Zavala Elementary School in Central East Austin offers educational programs that inspire and motivate children to become responsible citizens. The school community is driven by three beliefs: Knowledge is power. Education is a community effort. All children deserve to be challenged to learn at their highest levels.
Zavala is recognized for comprising a diverse community of Austin’s littlest learners and for bringing neighborhood partners and families together to support the success of all students.
In addition to offering high academic standards across the curriculum, the school provides a world of opportunities that support the whole child—including art, music, physical education and science. The campus also offers a preschool program for children with disabilities and opportunities for students to develop their life skills.
Community is key to Zavala’s success. Partners such as Communities in Schools and the University of Texas Neighborhood Longhorns Program help extend the reach of the school’s services. Hundreds of volunteers helped create the schoolyard garden, which has been designated as a National Wildlife Habitat.
Zavala is included in the National Register of Historic Places. In 1936, the school was dedicated to Lorenzo de Zavala, a leader in the Republic of Texas. Two years later, President Franklin Roosevelt approved the development of Santa Rita Courts, the first federal housing project in the nation, across the street from the school.
Zavala is part of the Eastside Memorial family of schools, which offers STEM programs at every grade level and is part of the district’s new creative learning initiative to offer a quality arts-rich education to every child.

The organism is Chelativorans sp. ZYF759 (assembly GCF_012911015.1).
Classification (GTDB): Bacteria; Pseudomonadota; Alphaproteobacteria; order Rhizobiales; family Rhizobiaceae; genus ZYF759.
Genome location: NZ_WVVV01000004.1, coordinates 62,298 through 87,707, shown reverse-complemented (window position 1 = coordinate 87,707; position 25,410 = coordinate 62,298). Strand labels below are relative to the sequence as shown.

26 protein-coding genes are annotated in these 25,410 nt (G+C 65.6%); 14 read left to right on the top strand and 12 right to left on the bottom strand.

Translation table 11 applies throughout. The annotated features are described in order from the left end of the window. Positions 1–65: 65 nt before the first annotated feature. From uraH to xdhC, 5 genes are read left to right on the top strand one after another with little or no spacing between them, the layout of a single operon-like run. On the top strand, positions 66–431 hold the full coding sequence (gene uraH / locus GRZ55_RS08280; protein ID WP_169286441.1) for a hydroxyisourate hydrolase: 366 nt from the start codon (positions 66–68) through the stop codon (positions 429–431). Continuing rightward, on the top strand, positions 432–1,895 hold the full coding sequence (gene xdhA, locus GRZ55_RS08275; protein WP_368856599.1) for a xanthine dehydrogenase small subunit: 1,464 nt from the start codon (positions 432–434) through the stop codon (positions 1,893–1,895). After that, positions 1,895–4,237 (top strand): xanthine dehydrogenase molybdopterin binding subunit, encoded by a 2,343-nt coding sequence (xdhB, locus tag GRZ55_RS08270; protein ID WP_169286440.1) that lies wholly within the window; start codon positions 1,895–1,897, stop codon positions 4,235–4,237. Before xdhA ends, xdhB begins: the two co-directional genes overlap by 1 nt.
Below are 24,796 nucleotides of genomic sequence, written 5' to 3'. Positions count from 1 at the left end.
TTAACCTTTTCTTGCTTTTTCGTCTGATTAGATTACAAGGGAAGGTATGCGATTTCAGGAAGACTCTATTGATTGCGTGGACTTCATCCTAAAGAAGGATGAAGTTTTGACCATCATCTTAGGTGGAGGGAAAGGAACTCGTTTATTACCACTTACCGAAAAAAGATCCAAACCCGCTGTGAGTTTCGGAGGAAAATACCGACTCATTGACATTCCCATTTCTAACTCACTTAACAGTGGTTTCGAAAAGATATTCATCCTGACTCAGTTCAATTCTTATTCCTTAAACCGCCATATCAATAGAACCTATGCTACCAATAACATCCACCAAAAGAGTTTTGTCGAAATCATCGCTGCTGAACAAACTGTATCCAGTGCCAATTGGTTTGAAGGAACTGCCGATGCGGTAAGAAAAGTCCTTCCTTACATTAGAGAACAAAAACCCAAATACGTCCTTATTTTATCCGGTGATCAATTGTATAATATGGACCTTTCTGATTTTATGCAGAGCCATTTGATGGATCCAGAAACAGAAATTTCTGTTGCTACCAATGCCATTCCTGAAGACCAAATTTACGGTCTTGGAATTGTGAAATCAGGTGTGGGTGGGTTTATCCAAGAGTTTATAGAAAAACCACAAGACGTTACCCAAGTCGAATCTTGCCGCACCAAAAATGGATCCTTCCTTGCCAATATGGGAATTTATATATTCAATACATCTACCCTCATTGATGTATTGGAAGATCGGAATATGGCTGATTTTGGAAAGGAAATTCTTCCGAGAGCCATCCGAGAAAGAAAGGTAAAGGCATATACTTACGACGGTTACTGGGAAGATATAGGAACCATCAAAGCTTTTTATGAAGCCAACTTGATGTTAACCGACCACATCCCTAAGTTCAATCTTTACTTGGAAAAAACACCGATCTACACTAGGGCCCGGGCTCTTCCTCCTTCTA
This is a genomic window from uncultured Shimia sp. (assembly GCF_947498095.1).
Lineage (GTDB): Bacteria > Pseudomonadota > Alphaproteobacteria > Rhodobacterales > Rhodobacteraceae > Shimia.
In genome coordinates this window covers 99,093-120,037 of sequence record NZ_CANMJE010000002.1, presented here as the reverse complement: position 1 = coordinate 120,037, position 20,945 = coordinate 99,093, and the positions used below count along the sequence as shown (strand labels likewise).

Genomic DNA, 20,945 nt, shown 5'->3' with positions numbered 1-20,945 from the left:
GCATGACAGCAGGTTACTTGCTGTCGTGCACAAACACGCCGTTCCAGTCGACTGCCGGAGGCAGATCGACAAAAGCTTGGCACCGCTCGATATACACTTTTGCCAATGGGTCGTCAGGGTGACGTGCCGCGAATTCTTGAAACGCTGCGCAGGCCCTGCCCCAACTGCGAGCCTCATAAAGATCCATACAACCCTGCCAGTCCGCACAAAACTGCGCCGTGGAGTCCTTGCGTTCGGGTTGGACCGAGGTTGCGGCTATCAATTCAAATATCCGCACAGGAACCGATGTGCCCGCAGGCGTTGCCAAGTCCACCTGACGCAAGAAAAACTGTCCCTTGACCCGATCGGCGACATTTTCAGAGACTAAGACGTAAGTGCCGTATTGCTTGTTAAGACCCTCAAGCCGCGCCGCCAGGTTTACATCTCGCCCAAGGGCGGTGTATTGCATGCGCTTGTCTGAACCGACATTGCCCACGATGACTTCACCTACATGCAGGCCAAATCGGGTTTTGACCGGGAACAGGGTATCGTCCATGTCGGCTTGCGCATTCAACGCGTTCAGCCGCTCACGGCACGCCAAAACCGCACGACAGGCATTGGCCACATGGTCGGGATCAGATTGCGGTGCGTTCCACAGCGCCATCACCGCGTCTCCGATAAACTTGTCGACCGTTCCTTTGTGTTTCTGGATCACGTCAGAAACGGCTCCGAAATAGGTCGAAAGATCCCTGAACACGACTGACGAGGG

Historical Marker Text
In the 1930s, a rapidly growing Latino population caused the joint decision of the Austin Independent School District and Austin City Council to plan a separate facility for children attending Metz Elementary School. Austin architects Giesecke and Harris and San Antonio builders M. C. Falbo & Sons were chosen to build a 12-room brick schoolhouse in December 1935. The $42,935 cost was paid for entirely through federal Public Works Administration (PWA) funds. In 1936, as Texas commemorated its centennial of independence from Mexico, the school was dedicated to Lorenzo de Zavala, the only native of Mexico to sign the Texas declaration of independence and vice-president of the Republic of Texas. He had died in 1836. The school opened in the fall and was officially dedicated on October 21, 1936. In March 1938, U.S. president Franklin D. Roosevelt approved another PWA project, Santa Rita Courts, as the first federal housing project in the nation. The subsidized housing project was built directly east of the school, with Giesecke and Harris and Falbo & Sons selected for its construction. In March 1939, a request to the school board to build an addition to the school to accommodate new students culminated in additional PWA funding. Santa Rita Courts were completed in June 1939, and a companion project, Chalmers Court, was finished to the west in September. Zavala’s enrollment expanded again, and in the 1940s, Zavala was one of four Austin schools determined to be excessively overcrowded; another addition was completed in 1947. Zavala Elementary became an anchor for federal programs in the area. The school continues to serve the educational and community needs of the neighborhood.